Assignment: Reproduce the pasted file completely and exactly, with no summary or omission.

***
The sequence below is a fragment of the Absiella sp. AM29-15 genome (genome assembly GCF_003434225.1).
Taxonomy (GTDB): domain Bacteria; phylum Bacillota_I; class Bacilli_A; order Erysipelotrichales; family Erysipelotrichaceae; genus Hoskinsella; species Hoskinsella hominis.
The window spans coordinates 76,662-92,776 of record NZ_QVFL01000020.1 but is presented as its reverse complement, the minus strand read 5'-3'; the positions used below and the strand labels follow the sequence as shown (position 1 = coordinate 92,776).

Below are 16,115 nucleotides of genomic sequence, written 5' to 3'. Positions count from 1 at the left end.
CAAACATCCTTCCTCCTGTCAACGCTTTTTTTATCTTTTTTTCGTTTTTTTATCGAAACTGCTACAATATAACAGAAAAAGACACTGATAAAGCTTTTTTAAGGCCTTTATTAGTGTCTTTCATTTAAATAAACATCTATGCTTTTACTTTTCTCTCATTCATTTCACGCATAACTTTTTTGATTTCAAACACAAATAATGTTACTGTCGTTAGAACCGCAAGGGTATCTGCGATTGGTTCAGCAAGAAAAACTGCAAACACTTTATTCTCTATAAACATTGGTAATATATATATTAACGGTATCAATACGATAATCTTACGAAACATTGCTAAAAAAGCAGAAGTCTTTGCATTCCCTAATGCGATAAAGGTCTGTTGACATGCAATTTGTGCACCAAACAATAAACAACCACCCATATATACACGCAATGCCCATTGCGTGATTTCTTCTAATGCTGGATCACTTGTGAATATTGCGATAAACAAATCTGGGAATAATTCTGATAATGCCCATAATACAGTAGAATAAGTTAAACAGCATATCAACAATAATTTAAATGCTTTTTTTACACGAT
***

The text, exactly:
The sequence below is a fragment of the Absiella sp. AM29-15 genome (genome assembly GCF_003434225.1).
Taxonomy (GTDB): domain Bacteria; phylum Bacillota_I; class Bacilli_A; order Erysipelotrichales; family Erysipelotrichaceae; genus Hoskinsella; species Hoskinsella hominis.
The window spans coordinates 76,662-92,776 of record NZ_QVFL01000020.1 but is presented as its reverse complement, the minus strand read 5'-3'; the positions used below and the strand labels follow the sequence as shown (position 1 = coordinate 92,776).

Below are 16,115 nucleotides of genomic sequence, written 5' to 3'. Positions count from 1 at the left end.
CAAACATCCTTCCTCCTGTCAACGCTTTTTTTATCTTTTTTTCGTTTTTTTATCGAAACTGCTACAATATAACAGAAAAAGACACTGATAAAGCTTTTTTAAGGCCTTTATTAGTGTCTTTCATTTAAATAAACATCTATGCTTTTACTTTTCTCTCATTCATTTCACGCATAACTTTTTTGATTTCAAACACAAATAATGTTACTGTCGTTAGAACCGCAAGGGTATCTGCGATTGGTTCAGCAAGAAAAACTGCAAACACTTTATTCTCTATAAACATTGGTAATATATATATTAACGGTATCAATACGATAATCTTACGAAACATTGCTAAAAAAGCAGAAGTCTTTGCATTCCCTAATGCGATAAAGGTCTGTTGACATGCAATTTGTGCACCAAACAATAAACAACCACCCATATATACACGCAATGCCCATTGCGTGATTTCTTCTAATGCTGGATCACTTGTGAATATTGCGATAAACAAATCTGGGAATAATTCTGATAATGCCCATAATACAGTAGAATAAGTTAAACAGCATATCAACAATAATTTAAATGCTTTTTTTACACGAT